Apple debuted its new MacBook Pro models in late October sans a configuration that supports 32GB of RAM. This Monday, the Cupertino giant’s marketing chief, Phil Schiller, has explained why this is so.

In an email that was sent in response to a query from software developer Ben Slaney, Schiller clarified why the new Mac laptops only max out at 16GB of RAM and not 32GB. According to Schiller, the main reason behind this is because a 32GB RAM would entail the use of a different logic board design, and the latter could compromise the space for the laptop batteries, as per MacRumors.

“The MacBook Pro uses 16GB of very fast LPDDR memory, up to 2133MHz. To support 32GB of memory would require using DDR memory that is not low power and also require a different design of the logic board which might reduce space for batteries. Both factors would reduce battery life,” Schiller explained in the email. 

Schiller’s words were very important since they helped clarified the error Slaney made in his attempt to explain why the new models only have a maximum of 16GB of RAM on his site, MacDaddy. Slaney previously claimed that the good explanation why there is no 32GB model was because the LPDDR3E specification tops out at 1866MHz.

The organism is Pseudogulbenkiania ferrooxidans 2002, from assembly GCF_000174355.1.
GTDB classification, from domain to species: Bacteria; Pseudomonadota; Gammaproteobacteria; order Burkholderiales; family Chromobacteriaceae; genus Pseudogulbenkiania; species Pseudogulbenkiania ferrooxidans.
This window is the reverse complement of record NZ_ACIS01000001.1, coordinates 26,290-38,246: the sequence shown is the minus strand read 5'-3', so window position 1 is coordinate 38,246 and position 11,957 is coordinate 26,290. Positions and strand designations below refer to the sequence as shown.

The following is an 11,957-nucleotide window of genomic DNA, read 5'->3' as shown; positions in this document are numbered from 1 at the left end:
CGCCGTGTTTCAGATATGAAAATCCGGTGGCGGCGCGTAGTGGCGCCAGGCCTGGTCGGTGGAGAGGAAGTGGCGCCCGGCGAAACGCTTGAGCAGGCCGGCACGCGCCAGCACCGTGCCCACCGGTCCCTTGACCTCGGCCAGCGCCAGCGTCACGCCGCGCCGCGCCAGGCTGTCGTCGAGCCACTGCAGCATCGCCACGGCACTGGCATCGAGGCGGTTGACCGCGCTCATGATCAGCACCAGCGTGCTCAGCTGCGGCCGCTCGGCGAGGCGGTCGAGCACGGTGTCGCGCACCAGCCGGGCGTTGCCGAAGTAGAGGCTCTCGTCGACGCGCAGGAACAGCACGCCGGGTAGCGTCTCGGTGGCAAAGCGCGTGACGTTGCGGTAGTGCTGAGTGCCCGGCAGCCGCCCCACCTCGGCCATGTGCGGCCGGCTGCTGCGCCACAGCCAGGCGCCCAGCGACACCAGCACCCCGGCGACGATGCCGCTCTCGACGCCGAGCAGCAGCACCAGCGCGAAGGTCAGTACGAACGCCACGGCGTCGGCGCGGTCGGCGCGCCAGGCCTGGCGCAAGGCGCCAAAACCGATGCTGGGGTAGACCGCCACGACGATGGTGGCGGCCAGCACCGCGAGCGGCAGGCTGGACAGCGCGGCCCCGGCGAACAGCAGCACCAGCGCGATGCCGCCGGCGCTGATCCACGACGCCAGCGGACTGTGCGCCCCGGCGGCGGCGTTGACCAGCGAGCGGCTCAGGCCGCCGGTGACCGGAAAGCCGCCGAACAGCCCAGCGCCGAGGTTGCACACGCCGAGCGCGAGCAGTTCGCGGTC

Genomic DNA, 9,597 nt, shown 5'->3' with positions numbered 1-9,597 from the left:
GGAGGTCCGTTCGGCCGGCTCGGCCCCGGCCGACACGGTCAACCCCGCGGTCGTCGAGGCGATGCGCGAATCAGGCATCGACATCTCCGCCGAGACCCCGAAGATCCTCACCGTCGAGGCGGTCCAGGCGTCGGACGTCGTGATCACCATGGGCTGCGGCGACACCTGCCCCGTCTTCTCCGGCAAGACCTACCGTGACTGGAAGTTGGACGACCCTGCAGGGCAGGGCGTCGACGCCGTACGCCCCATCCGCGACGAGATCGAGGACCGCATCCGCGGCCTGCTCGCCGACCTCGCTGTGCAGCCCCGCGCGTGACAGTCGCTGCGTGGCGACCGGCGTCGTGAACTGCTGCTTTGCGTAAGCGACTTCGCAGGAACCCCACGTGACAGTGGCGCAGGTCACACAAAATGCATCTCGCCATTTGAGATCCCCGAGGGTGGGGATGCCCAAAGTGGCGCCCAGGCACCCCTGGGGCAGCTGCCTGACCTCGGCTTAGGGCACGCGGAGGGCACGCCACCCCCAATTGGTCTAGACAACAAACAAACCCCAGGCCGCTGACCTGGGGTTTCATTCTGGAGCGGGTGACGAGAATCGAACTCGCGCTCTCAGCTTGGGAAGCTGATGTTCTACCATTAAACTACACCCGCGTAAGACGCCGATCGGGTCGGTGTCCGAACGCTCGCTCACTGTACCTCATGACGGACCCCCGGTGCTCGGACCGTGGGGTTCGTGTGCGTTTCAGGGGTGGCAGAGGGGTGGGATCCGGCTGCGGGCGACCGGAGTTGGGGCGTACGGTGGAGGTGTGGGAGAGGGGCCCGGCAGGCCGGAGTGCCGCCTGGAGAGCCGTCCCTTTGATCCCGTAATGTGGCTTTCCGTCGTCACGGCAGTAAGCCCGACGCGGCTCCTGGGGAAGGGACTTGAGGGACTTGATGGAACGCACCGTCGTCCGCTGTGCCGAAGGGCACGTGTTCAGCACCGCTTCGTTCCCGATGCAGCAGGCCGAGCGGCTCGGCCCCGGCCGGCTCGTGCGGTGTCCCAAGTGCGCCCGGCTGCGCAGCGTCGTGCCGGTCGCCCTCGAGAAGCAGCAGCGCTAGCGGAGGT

AppleInsider also explained that another reason why the new MacBook Pro with Touch Bar does not have a 32GB RAM variant is because the Intel Skylake CPUs that came with the new laptop only supports up to 16GB of RAM at 2133MHz. There is hope for MacBooks with 32GB RAM, however, since the Cupertino giant is reportedly looking into using Intel’s Kaby Lake processors for its next laptops. 

The advantage of using LPDDR3E RAM at this point is found on the power consumption of the Mac laptops. The new MacBook Pro could last for up to 30 days of standby time. On the contrary, if Apple used DDR4 RAM, the laptops could barely last for less than 7 days even on standby mode.